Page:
How did you do at your meditation yesterday? Were you able to hold your attention on your schoolmate or co-worker’s perspective? Did you learn something about them that makes them more human, more connected, more deserving of your empathy? If you did that much you did a lot.
Today we’ll focus on the differences between the genders. What’s it like to live in your society as the opposite sex? Men have more personal freedom and often a greater sense of safety, a woman will have more freedom to experience her full range of emotions but she will feel almost instantly less safe. These are not small challenges for each gender to face. These are some of the biggest issues each group has.
It’s terrible to say, but even in a modern country like Canada the most recent stats show women making on average 72 cents for every dollar a man makes. Guys, just take whatever you buy today and multiply the cost by 1.28 and you’ll quickly realize it would take you far longer to recover or get ahead. And remember–these are for a lot of the same kinds of jobs.
Guys–imagine how ridiculously unfair you would think that was if it was men of your colour, nationality or body type? How would you feel if something arbitrary like that almost certainly guaranteed that you would be up for fewer promotions, get sexually harassed, and make 72% of the guy’s pay? Face it: we’d be furious and we would take action. And if our sisters and mothers and wives and daughters didn’t leap to help us that would feel terrible.
Ladies–imagine how difficult it is to be the one who is carrying the lion’s share of the total costs of living? Most people couldn’t maintain important aspects of their lifestyle without their 72% salary being married to a 128% salary. And maybe you make more, but you don’t feel like you could leave your job if you’re being abused, mistreated, threatened or even if you just can’t stand it. Without the guy the household topples and everyone’s living a much different lifestyle. That can be extremely stressful at time and it can make work feel like a jail.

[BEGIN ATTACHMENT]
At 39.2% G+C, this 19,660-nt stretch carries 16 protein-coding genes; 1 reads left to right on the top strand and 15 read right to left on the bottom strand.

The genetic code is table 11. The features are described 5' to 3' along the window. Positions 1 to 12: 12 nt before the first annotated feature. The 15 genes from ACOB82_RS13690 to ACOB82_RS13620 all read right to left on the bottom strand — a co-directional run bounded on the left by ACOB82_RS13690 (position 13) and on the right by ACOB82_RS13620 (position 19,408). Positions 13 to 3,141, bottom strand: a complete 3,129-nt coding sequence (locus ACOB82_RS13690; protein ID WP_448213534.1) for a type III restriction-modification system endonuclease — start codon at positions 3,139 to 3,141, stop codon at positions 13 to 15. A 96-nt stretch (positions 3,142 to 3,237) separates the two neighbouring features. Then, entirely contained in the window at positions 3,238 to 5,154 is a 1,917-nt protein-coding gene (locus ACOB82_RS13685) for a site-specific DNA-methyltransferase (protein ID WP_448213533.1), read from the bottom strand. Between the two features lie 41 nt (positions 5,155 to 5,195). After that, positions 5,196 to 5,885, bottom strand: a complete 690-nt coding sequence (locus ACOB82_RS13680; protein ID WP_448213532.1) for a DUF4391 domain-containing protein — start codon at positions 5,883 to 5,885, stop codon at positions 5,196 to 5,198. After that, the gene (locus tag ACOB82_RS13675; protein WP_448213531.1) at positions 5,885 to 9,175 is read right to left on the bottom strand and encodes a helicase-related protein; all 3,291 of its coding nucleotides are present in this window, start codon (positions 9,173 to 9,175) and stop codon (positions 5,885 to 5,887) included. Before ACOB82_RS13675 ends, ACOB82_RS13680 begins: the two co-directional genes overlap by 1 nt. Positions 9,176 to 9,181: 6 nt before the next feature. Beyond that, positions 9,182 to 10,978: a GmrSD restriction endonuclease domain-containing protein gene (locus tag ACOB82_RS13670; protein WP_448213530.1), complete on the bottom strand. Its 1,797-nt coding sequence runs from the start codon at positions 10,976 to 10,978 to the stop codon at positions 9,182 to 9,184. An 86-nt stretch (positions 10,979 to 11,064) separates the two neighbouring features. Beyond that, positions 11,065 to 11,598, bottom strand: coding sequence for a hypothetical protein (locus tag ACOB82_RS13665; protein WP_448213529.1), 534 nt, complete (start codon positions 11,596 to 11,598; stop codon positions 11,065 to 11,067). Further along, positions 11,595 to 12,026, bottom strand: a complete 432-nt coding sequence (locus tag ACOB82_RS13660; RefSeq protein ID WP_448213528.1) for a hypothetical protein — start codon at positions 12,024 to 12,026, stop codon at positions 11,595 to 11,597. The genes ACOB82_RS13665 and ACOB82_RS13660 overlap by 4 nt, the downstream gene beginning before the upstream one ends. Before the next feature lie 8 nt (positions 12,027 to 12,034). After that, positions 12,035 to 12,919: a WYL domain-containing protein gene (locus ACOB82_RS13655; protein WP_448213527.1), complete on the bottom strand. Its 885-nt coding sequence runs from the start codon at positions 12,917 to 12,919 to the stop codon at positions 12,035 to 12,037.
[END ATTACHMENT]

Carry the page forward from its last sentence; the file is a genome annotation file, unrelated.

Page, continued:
Whether it’s work feeling like a jail or a dark street feeling like a very real threat, we walk through each day without an enormous amount of consideration for how the other half lives. Just watch your spouse for one day and imagine doing what they’re doing. Imagine if all of the responsibilities were swapped? Imagine if you had to even know what they know, or if ladies couldn’t call friends when they were distraught or men couldn’t protect themselves in everyday situations.
The fact is, you probably haven’t had much cause to think at all about your spouse’s or brother’s or mother’s or son’s lives. Doing so will expand your awareness and that will open you up and that will feel good. Get out of your head. Establish empathy with more people. Stop thinking about how they affect you and start thinking about how they are impacted by you.
There is greater connection and increased respect between people who understand each other’s experience. Men will never know what it’s like to have a baby and women will never know what it’s like to first in line for dangerous duty, but we can invest ourselves in the healthy action of leaving our own thoughts and worries behind for a day so that we can expand our meditating abilities and establish better relations with the opposite sex. Actually do it. It will expand who you are.
Now go have a great day everyone. I gotta go figure out where I’m gonna put this tampon….
Scott McPherson is an Edmonton-based writer, public speaker, and mindfulness facilitator who works with individuals, companies and non-profit organizations around the world.
Following a serious childhood brain injury Scott McPherson unwittingly spent his entire life meditating on the concepts of thought, consciousness, reality and the self. This made him as strange to others as they were to him. Seeing the self-harm people created with their own overthinking, Scott dedicated part of his life to helping others live with greater awareness. He is currently a writer, speaker and mindfulness instructor based in Edmonton, AB, where he finds it strange to write about himself in the third person.